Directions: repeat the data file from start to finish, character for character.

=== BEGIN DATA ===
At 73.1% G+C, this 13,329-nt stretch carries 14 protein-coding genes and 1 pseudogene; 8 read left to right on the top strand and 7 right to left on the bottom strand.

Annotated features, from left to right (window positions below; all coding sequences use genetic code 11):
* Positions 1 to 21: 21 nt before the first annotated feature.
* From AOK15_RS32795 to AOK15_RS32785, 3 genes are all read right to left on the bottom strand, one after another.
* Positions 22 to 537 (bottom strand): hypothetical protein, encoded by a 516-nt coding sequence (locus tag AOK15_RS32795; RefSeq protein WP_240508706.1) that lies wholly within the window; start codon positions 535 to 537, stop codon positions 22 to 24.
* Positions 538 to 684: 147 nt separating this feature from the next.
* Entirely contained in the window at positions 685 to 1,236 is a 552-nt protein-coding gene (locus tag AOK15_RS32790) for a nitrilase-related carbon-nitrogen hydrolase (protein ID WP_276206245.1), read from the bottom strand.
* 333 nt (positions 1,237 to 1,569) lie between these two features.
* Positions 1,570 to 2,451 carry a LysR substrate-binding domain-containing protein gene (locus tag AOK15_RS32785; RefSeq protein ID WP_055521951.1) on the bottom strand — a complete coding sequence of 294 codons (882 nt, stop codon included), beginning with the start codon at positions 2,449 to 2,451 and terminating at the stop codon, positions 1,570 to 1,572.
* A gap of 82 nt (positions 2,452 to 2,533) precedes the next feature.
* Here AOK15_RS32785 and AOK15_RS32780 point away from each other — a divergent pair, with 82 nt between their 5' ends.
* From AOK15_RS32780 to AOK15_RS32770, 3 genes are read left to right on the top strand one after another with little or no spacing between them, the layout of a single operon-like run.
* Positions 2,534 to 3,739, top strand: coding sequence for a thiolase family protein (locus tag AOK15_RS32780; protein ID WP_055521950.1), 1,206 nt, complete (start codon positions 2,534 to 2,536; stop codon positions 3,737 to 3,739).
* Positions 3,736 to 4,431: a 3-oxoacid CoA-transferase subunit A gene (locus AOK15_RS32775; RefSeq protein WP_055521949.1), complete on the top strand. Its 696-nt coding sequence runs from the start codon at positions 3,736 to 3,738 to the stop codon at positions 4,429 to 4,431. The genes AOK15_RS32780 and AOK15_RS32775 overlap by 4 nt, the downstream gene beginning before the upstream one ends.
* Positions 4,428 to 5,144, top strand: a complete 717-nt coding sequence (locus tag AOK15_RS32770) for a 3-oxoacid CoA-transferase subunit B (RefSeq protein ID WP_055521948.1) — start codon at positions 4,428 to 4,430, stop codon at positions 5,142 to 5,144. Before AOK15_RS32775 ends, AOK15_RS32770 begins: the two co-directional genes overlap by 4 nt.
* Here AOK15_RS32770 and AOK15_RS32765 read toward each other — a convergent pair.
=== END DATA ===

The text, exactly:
At 73.1% G+C, this 13,329-nt stretch carries 14 protein-coding genes and 1 pseudogene; 8 read left to right on the top strand and 7 right to left on the bottom strand.

Annotated features, from left to right (window positions below; all coding sequences use genetic code 11):
* Positions 1 to 21: 21 nt before the first annotated feature.
* From AOK15_RS32795 to AOK15_RS32785, 3 genes are all read right to left on the bottom strand, one after another.
* Positions 22 to 537 (bottom strand): hypothetical protein, encoded by a 516-nt coding sequence (locus tag AOK15_RS32795; RefSeq protein WP_240508706.1) that lies wholly within the window; start codon positions 535 to 537, stop codon positions 22 to 24.
* Positions 538 to 684: 147 nt separating this feature from the next.
* Entirely contained in the window at positions 685 to 1,236 is a 552-nt protein-coding gene (locus tag AOK15_RS32790) for a nitrilase-related carbon-nitrogen hydrolase (protein ID WP_276206245.1), read from the bottom strand.
* 333 nt (positions 1,237 to 1,569) lie between these two features.
* Positions 1,570 to 2,451 carry a LysR substrate-binding domain-containing protein gene (locus tag AOK15_RS32785; RefSeq protein ID WP_055521951.1) on the bottom strand — a complete coding sequence of 294 codons (882 nt, stop codon included), beginning with the start codon at positions 2,449 to 2,451 and terminating at the stop codon, positions 1,570 to 1,572.
* A gap of 82 nt (positions 2,452 to 2,533) precedes the next feature.
* Here AOK15_RS32785 and AOK15_RS32780 point away from each other — a divergent pair, with 82 nt between their 5' ends.
* From AOK15_RS32780 to AOK15_RS32770, 3 genes are read left to right on the top strand one after another with little or no spacing between them, the layout of a single operon-like run.
* Positions 2,534 to 3,739, top strand: coding sequence for a thiolase family protein (locus tag AOK15_RS32780; protein ID WP_055521950.1), 1,206 nt, complete (start codon positions 2,534 to 2,536; stop codon positions 3,737 to 3,739).
* Positions 3,736 to 4,431: a 3-oxoacid CoA-transferase subunit A gene (locus AOK15_RS32775; RefSeq protein WP_055521949.1), complete on the top strand. Its 696-nt coding sequence runs from the start codon at positions 3,736 to 3,738 to the stop codon at positions 4,429 to 4,431. The genes AOK15_RS32780 and AOK15_RS32775 overlap by 4 nt, the downstream gene beginning before the upstream one ends.
* Positions 4,428 to 5,144, top strand: a complete 717-nt coding sequence (locus tag AOK15_RS32770) for a 3-oxoacid CoA-transferase subunit B (RefSeq protein ID WP_055521948.1) — start codon at positions 4,428 to 4,430, stop codon at positions 5,142 to 5,144. Before AOK15_RS32775 ends, AOK15_RS32770 begins: the two co-directional genes overlap by 4 nt.
* Here AOK15_RS32770 and AOK15_RS32765 read toward each other — a convergent pair.